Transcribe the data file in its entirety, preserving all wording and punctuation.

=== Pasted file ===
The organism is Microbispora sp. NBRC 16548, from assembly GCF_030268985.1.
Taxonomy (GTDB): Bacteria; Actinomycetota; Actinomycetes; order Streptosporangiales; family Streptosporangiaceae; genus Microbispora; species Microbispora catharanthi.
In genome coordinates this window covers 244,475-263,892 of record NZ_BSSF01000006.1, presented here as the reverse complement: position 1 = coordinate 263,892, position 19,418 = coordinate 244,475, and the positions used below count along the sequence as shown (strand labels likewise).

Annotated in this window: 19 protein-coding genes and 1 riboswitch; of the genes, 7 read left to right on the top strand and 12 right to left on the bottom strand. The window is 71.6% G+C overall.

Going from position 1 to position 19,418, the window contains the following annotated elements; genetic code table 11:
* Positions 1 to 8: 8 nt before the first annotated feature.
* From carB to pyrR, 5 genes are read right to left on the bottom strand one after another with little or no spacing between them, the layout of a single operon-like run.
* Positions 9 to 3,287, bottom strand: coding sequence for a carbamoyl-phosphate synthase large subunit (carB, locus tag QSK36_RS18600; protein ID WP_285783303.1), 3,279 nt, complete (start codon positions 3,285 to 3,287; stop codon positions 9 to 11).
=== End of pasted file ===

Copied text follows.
The organism is Microbispora sp. NBRC 16548, from assembly GCF_030268985.1.
Taxonomy (GTDB): Bacteria; Actinomycetota; Actinomycetes; order Streptosporangiales; family Streptosporangiaceae; genus Microbispora; species Microbispora catharanthi.
In genome coordinates this window covers 244,475-263,892 of record NZ_BSSF01000006.1, presented here as the reverse complement: position 1 = coordinate 263,892, position 19,418 = coordinate 244,475, and the positions used below count along the sequence as shown (strand labels likewise).

Annotated in this window: 19 protein-coding genes and 1 riboswitch; of the genes, 7 read left to right on the top strand and 12 right to left on the bottom strand. The window is 71.6% G+C overall.

Going from position 1 to position 19,418, the window contains the following annotated elements; genetic code table 11:
* Positions 1 to 8: 8 nt before the first annotated feature.
* From carB to pyrR, 5 genes are read right to left on the bottom strand one after another with little or no spacing between them, the layout of a single operon-like run.
* Positions 9 to 3,287, bottom strand: coding sequence for a carbamoyl-phosphate synthase large subunit (carB, locus tag QSK36_RS18600; protein ID WP_285783303.1), 3,279 nt, complete (start codon positions 3,285 to 3,287; stop codon positions 9 to 11).